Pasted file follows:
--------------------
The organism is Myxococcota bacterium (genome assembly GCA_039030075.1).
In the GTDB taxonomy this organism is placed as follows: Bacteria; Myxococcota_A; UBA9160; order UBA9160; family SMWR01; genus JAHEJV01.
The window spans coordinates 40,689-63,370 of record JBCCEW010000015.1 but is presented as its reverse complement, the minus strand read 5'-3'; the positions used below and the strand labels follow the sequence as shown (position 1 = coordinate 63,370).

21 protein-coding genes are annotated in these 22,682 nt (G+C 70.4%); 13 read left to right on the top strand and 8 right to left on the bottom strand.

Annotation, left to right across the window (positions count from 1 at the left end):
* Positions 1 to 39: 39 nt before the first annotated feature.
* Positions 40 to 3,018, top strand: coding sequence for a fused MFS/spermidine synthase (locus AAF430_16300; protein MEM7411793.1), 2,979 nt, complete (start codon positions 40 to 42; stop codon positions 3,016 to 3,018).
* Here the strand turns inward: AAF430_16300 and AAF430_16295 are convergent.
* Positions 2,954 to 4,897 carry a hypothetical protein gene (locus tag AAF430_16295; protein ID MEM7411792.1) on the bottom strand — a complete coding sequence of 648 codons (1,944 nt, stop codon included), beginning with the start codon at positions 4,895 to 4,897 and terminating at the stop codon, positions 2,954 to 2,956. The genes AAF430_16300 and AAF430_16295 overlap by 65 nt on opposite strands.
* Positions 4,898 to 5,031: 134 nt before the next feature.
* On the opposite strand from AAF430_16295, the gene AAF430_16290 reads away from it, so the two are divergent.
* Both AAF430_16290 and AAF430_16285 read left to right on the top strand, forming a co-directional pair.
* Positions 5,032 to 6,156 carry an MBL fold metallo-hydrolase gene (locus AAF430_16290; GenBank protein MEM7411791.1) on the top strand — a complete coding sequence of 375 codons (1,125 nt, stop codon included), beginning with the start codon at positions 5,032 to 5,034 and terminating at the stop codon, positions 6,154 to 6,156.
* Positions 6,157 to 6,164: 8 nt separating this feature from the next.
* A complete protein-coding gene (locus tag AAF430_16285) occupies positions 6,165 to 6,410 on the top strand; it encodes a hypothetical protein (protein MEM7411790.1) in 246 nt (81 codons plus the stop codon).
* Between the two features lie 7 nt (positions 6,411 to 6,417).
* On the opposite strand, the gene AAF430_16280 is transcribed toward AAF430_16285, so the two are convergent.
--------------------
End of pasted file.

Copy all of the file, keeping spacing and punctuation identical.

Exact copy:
The organism is Myxococcota bacterium (genome assembly GCA_039030075.1).
In the GTDB taxonomy this organism is placed as follows: Bacteria; Myxococcota_A; UBA9160; order UBA9160; family SMWR01; genus JAHEJV01.
The window spans coordinates 40,689-63,370 of record JBCCEW010000015.1 but is presented as its reverse complement, the minus strand read 5'-3'; the positions used below and the strand labels follow the sequence as shown (position 1 = coordinate 63,370).

21 protein-coding genes are annotated in these 22,682 nt (G+C 70.4%); 13 read left to right on the top strand and 8 right to left on the bottom strand.

Annotation, left to right across the window (positions count from 1 at the left end):
* Positions 1 to 39: 39 nt before the first annotated feature.
* Positions 40 to 3,018, top strand: coding sequence for a fused MFS/spermidine synthase (locus AAF430_16300; protein MEM7411793.1), 2,979 nt, complete (start codon positions 40 to 42; stop codon positions 3,016 to 3,018).
* Here the strand turns inward: AAF430_16300 and AAF430_16295 are convergent.
* Positions 2,954 to 4,897 carry a hypothetical protein gene (locus tag AAF430_16295; protein ID MEM7411792.1) on the bottom strand — a complete coding sequence of 648 codons (1,944 nt, stop codon included), beginning with the start codon at positions 4,895 to 4,897 and terminating at the stop codon, positions 2,954 to 2,956. The genes AAF430_16300 and AAF430_16295 overlap by 65 nt on opposite strands.
* Positions 4,898 to 5,031: 134 nt before the next feature.
* On the opposite strand from AAF430_16295, the gene AAF430_16290 reads away from it, so the two are divergent.
* Both AAF430_16290 and AAF430_16285 read left to right on the top strand, forming a co-directional pair.
* Positions 5,032 to 6,156 carry an MBL fold metallo-hydrolase gene (locus AAF430_16290; GenBank protein MEM7411791.1) on the top strand — a complete coding sequence of 375 codons (1,125 nt, stop codon included), beginning with the start codon at positions 5,032 to 5,034 and terminating at the stop codon, positions 6,154 to 6,156.
* Positions 6,157 to 6,164: 8 nt separating this feature from the next.
* A complete protein-coding gene (locus tag AAF430_16285) occupies positions 6,165 to 6,410 on the top strand; it encodes a hypothetical protein (protein MEM7411790.1) in 246 nt (81 codons plus the stop codon).
* Between the two features lie 7 nt (positions 6,411 to 6,417).
* On the opposite strand, the gene AAF430_16280 is transcribed toward AAF430_16285, so the two are convergent.